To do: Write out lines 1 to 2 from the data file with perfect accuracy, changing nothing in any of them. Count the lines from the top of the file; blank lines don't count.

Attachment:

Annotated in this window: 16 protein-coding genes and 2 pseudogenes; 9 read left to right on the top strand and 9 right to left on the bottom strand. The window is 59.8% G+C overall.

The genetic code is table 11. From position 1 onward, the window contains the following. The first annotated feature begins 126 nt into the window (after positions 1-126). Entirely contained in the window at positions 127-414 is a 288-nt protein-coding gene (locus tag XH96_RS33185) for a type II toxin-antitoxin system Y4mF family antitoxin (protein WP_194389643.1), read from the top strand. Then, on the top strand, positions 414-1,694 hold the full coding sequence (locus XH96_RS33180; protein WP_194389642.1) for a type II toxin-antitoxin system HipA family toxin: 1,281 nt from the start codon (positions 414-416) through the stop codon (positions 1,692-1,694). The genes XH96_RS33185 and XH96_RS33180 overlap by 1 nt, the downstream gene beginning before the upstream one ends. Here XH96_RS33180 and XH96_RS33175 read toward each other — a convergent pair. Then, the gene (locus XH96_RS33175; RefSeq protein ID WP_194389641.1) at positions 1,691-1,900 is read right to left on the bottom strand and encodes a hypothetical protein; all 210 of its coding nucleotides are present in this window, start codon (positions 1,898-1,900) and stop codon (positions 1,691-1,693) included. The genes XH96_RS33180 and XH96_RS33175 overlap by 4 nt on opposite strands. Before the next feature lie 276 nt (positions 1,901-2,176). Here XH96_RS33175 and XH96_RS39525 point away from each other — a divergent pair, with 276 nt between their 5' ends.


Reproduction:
Annotated in this window: 16 protein-coding genes and 2 pseudogenes; 9 read left to right on the top strand and 9 right to left on the bottom strand. The window is 59.8% G+C overall.

The genetic code is table 11. From position 1 onward, the window contains the following. The first annotated feature begins 126 nt into the window (after positions 1-126). Entirely contained in the window at positions 127-414 is a 288-nt protein-coding gene (locus tag XH96_RS33185) for a type II toxin-antitoxin system Y4mF family antitoxin (protein WP_194389643.1), read from the top strand. Then, on the top strand, positions 414-1,694 hold the full coding sequence (locus XH96_RS33180; protein WP_194389642.1) for a type II toxin-antitoxin system HipA family toxin: 1,281 nt from the start codon (positions 414-416) through the stop codon (positions 1,692-1,694). The genes XH96_RS33185 and XH96_RS33180 overlap by 1 nt, the downstream gene beginning before the upstream one ends. Here XH96_RS33180 and XH96_RS33175 read toward each other — a convergent pair. Then, the gene (locus XH96_RS33175; RefSeq protein ID WP_194389641.1) at positions 1,691-1,900 is read right to left on the bottom strand and encodes a hypothetical protein; all 210 of its coding nucleotides are present in this window, start codon (positions 1,898-1,900) and stop codon (positions 1,691-1,693) included. The genes XH96_RS33180 and XH96_RS33175 overlap by 4 nt on opposite strands. Before the next feature lie 276 nt (positions 1,901-2,176). Here XH96_RS33175 and XH96_RS39525 point away from each other — a divergent pair, with 276 nt between their 5' ends.